SPEAKERS/PERFORMERS AND ABSTRACTS FOR THE FESTIVAL WEEKEND 27TH-28TH April 2019
M Shed, Princes Wharf
Wapping Rd, BS1 4RN United Kingdom + Google Map
Conscientious Objector Stories From Around England (Burton on Trent, Oxford, Hereford)
Saturday, April 27th, 11.00 – 12.30, Studio 1 (M Shed)
- Karen Hunt ‘ Being a CO in Burton-on-Trent’ Find out more.
- Elinor Kelly: ‘The Loneliness of Conscience – Herefordshire Conscientious Objectors in WW1’ Find out more.
- Sue Smith ‘The conscientious objectors in Oxford in 1916’ Find out more.
Internment and internee stories from England and Germany
Saturday, April 27th, 11.00 – 12.30, Room 1 (M Shed)
- Claudia Sternberg ‘Time Stood Still: The Internment of Civilians at Lofthouse Park Camp near Wakefield, 1914-18’ Find out more.
- Sonia Grant ‘RUHLEBEN: BAME civilian internees in Germany during WW1’ Find out more.
- Silvie Fisch ‘Hunting the Hun’ – WW1 and the German Communities in the North East of England Find out more.
Art & War: Resistance and Recovery
Saturday, April 27th, 11.00 – 12.30, Room 2 (M Shed)
- Jude Hutchens ‘A Colour Chart for Killing – an ethical exploration of how to be a war artist’ (exhibition in Bristol Central Library, College Green, Bristol BS1 5TL running 1 April – 3 May) Find out more.
- Al Johnson and Ian Rudge ‘The Art of Recovery’ (Al Johnson is also exhibiting The Lost Files, her installation about the conscientious objectors of WW1 during the festival. It is installed at the Crypt at St John on the Wall, Broad Street BS1 2EZ, from 25th April to 20th May) Find out more.
Shot At Dawn campaign
Saturday, April 27th, 11.00 – 12.30, Room 3 (M Shed)
This unique session includes a number of the campaigners who worked to get the men executed for military offences during the First World War pardoned in 2006. The National Union of Journalists Shot at Dawn Campaign banner will also be on display.
- Janet Booth, granddaughter of Private Harry Farr, whose life ended while tied to a post, without blindfold, shot to death by his fellow soldiers, branded a coward despite having been diagnosed with and treated for shell shock. This was to become the subject of the legal case which caused the government to issue a mass pardon for Harry and men like him.
- Julian Putkowski, campaigner and co-author of Shot at Dawn: Executions in World War One by Authority of the British Army Act
- Piet Chielens is the Director of the In Flanders Fields Peace Museum, Ieper and the organiser of the Unquiet Graves International Conference (2000) about soldiers who were shot at dawn
Other Shot at Dawn campaigners present will include: Andy De Comyn (the public artist who created the Shot at Dawn Memorial at the National Arboretum), Tony T (http://www.sweetpatootee.co.uk/about-us/), David Baines (NUJ Newcastle branch chair) and Gerry Hunwick (NUJ Newcastle branch secretary).
Opposition to Conscription in Wales & Ireland
Saturday, April 27th, 12.30 – 13.30, Studio 1 (M Shed)
- Joe Mooney, ‘England’s difficulty is Ireland’s opportunity’ Find out more.
- Aled Eurig ‘The cowards and the courageous: How the South Wales miners led the resistance to the Government’s attempt to impose military conscription on the mining industry in 1917’ Find out more.
‘Paying for Peace or Paying for War’: A session organised by Conscience – Taxes for Peace not War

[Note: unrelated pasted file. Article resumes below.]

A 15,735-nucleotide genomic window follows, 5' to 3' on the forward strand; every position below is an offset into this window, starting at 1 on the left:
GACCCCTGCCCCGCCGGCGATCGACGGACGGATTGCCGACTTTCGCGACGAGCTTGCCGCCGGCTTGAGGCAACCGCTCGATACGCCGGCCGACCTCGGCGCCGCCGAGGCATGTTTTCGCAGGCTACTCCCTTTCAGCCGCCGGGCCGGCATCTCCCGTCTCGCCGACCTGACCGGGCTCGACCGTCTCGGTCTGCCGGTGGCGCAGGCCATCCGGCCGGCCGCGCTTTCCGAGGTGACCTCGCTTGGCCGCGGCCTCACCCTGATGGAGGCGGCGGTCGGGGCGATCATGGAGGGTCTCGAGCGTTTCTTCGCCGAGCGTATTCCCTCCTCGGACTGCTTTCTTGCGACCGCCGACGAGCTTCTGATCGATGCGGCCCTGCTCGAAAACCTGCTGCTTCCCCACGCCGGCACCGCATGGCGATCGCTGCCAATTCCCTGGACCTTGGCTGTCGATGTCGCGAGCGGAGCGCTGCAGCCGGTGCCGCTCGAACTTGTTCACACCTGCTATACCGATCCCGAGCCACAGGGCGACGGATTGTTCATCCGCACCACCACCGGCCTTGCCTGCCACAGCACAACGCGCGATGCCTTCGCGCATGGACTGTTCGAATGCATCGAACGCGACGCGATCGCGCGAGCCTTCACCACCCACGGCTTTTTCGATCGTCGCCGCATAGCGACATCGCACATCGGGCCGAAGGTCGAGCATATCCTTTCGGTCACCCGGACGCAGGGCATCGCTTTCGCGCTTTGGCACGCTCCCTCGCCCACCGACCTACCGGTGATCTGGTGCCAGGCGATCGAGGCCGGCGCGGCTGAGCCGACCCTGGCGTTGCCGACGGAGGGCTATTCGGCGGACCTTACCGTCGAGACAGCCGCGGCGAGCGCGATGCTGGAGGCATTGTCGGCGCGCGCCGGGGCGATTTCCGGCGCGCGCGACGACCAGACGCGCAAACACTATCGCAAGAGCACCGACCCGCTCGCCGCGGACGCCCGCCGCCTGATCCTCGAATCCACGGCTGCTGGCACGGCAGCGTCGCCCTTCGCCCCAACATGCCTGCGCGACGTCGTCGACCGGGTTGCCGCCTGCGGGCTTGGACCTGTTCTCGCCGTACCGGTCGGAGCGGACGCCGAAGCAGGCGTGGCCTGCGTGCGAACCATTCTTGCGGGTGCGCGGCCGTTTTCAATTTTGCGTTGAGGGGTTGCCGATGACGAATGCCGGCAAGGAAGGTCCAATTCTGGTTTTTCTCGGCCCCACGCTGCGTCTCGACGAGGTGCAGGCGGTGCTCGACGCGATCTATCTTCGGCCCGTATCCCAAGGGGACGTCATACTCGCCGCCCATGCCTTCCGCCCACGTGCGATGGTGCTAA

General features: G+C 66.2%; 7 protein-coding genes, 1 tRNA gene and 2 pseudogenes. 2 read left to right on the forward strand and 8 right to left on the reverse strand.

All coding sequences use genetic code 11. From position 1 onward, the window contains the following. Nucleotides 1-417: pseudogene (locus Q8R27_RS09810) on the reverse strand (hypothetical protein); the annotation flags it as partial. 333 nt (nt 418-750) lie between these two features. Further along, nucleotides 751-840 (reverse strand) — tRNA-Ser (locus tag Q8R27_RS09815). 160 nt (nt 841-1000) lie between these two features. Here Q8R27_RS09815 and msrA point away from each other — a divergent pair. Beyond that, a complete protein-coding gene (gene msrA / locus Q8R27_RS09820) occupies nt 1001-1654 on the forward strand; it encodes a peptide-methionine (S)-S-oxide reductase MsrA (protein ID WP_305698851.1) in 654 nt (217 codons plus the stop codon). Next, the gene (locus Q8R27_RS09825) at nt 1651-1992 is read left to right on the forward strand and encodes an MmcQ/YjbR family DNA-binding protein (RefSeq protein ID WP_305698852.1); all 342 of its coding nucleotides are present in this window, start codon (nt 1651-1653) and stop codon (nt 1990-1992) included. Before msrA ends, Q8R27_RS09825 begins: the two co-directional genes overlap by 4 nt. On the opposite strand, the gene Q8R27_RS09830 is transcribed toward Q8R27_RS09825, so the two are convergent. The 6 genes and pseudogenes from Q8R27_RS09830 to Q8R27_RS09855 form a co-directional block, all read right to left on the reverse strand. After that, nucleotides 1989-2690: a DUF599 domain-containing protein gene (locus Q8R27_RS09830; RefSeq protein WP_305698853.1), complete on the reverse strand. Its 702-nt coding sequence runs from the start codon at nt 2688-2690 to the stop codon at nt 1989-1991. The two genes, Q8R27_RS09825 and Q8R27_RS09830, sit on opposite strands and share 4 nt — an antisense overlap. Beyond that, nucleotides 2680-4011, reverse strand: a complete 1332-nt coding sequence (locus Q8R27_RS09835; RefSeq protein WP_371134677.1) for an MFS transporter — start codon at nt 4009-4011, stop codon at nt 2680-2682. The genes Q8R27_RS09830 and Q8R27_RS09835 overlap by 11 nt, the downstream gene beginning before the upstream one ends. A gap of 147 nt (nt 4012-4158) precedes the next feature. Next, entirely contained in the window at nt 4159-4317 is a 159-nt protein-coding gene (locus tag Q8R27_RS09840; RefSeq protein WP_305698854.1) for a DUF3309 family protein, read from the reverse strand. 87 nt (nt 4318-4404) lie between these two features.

Saturday, April 27th, 12.30 – 13.30, Room 1 (M Shed)
Speakers from Conscience – Taxes for Peace not War: war tax resister Robin Brookes and Diana Warner with Lois Bibbings. Find out more.
‘England Arise!’ A drama telling the story of political conscientious objector Arthur Gardiner
Saturday, April 27th, 13.30 – 15.00, Room 1 (M Shed)
Actors, Mick Martin (Bent architect) and Cyril Pearce Find out more.
Commemorating War 1
Saturday, April 27th, 15.30 – 16.30, Room 1 (M Shed)
- Andy De Comyn (The public artist behind the Shot at Dawn Memorial) ‘Shot at Dawn. Evolution of a Memorial’ Find out more.
- Mary Muldowney (Mary Stoneybatter & Smithfield People’s History Project , Dublin) ‘Revisiting the Fallen in Ireland, 1918-2018’ Find out more.
A Hundred Years Of Opposition To War
Saturday, April 27th, 14.00 – 15.00, Room 2 (M Shed)
- Lindsey German (national convenor of Stop The War Coalition)
- Daniel Blaney (national vice-chair of Campaign for Nuclear Disarmament)
The opposition to Britain’s involvement in World War 1 led to the organisation of many anti-war groups over the subsequent 100 years. Two of the largest and most high-profile today are the Stop the War Coalition and CND. In this session Lindsey German & Daniel Blaney will discuss how their organisations have built on the experiences of past campaigns and the importance of opposing Britain’s current and future wars.
Treatment of Veterans: Then and Now
Saturday, April 27th, 15.00 – 16.00, Room 2 (M Shed)
- Louise Bell ‘New Limbs For Old’ Find out more.
- Aly Renwick (Veterans for Peace) ‘Hidden Wounds: Veterans with combat-related PTSD’ Find out more.
World War 1’s Hidden Voices: the role of India, East Africa, Nigeria and the West Indies
Saturday, April 27th, 14.00 – 16.00, Room 3 (M Shed)
Two critical presentations about the role of India, East Africa, Nigeria and the West Indies in WWI, including colonialism and recruitment, the impacts of war and our ongoing culture of war with discussion.
- Kooj Chuhan, ‘Cultural Representations of World War One and other wars: how colonies are kept invisible’
- Dipali Das & Ruth Tait, ‘Colonial realities of WWI: uncovering the involvement and experience of peoples from British colonies’